4 out of 4 stars
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Jorge is an entrepreneur-minded person who started working at the age of seven by delivering newspapers in his neighborhood. He dropped out of school when he was fifteen to focus more on his business, convinced that he can surpass real-life challenges. This led him to become a loan originator and eventually transitioned into real estate. Having owned 4,000 units across the country, he challenged himself to risk buying apartments with slum conditions and then turn them around. When an ice storm happened in 2004, everything started falling apart. He began losing money, getting bad press, criminal charges, and finally ended up in debt.
Burn Zones: Playing Life’s Bad Hands is a non-fiction and inspirational book written by Jorge P. Newbery. It is written like an autobiography wherein he narrates his business ventures leading to his downfall and how he coped with its aftermath. He starts the book by enumerating his flaws and his strengths, which were reflective of his relationships with other people when doing business. He uses the term “burn zone”, from when he used to race bicycles, to define instances when a person induces extreme effort to win at something.
The book was easy to read. It didn’t have a lot of technical terms, and the narration flowed smoothly. What I liked most about it was that it didn’t give clear-cut instructions on what one should do when one ends up failing at something. Instead, the author simply told his story of what happened to him, what he learned from it, and how he was able to manage. I thought this was good because not everyone has the same kind of failure and you cannot push one specific method that will work on everyone. He also indicated out his burn zones so that the reader could recognize them and pointed out that a reward will come once you get out of them. I also liked that the author focused only on his business enterprise and did not include any unnecessary events that might be distracting.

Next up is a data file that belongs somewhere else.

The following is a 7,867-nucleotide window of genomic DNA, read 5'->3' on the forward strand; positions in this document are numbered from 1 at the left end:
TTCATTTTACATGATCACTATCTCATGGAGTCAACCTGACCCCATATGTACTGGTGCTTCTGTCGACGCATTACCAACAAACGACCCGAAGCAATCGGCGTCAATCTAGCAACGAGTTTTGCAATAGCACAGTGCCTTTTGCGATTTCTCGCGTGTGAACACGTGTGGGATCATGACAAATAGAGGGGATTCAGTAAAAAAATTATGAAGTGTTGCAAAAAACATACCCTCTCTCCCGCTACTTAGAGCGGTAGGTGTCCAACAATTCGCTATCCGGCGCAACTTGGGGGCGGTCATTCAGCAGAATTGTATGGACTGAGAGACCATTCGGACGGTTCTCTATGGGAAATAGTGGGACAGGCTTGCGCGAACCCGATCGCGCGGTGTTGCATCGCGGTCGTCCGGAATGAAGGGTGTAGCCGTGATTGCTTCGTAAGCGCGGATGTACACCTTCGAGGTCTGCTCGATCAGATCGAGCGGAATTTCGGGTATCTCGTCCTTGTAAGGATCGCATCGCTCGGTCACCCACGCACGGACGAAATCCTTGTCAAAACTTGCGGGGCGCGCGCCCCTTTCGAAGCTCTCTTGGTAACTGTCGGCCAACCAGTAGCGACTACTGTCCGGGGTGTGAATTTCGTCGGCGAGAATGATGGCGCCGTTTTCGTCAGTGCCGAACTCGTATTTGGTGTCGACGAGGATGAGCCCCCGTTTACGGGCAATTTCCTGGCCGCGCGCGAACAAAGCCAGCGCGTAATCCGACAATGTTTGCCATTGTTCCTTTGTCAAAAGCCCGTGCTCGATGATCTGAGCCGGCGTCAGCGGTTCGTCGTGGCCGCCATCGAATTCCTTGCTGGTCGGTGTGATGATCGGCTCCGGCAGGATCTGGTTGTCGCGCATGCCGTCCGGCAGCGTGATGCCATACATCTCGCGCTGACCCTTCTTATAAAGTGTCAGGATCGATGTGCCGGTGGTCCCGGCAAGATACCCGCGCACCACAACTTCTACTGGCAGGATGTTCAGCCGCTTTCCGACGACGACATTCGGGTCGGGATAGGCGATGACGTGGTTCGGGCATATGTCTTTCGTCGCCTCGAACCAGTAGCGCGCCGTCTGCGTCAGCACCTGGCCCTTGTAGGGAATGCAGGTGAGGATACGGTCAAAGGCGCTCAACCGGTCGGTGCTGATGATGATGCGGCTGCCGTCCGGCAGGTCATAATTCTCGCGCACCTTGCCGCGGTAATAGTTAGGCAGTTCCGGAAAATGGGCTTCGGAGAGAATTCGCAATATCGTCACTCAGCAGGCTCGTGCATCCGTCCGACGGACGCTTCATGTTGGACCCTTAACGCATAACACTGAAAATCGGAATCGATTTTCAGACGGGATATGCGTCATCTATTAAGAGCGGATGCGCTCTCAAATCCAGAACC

There wasn’t anything I particularly disliked about the book. I thought that 200-plus pages were just enough to tell his story and inspire without it getting dull. I didn’t find any errors, so the book seemed professionally edited, and I also only found one swear word in the entire narrative.
I rate this book 4 out of 4 stars. The book was written very well and I cannot find a reason to deduct a point. I think anyone can benefit from it even if one just needs pointers on how to interact with people. I would recommend it to readers who like inspirational books or to those who have their own business venture, especially people who are working in real estate.
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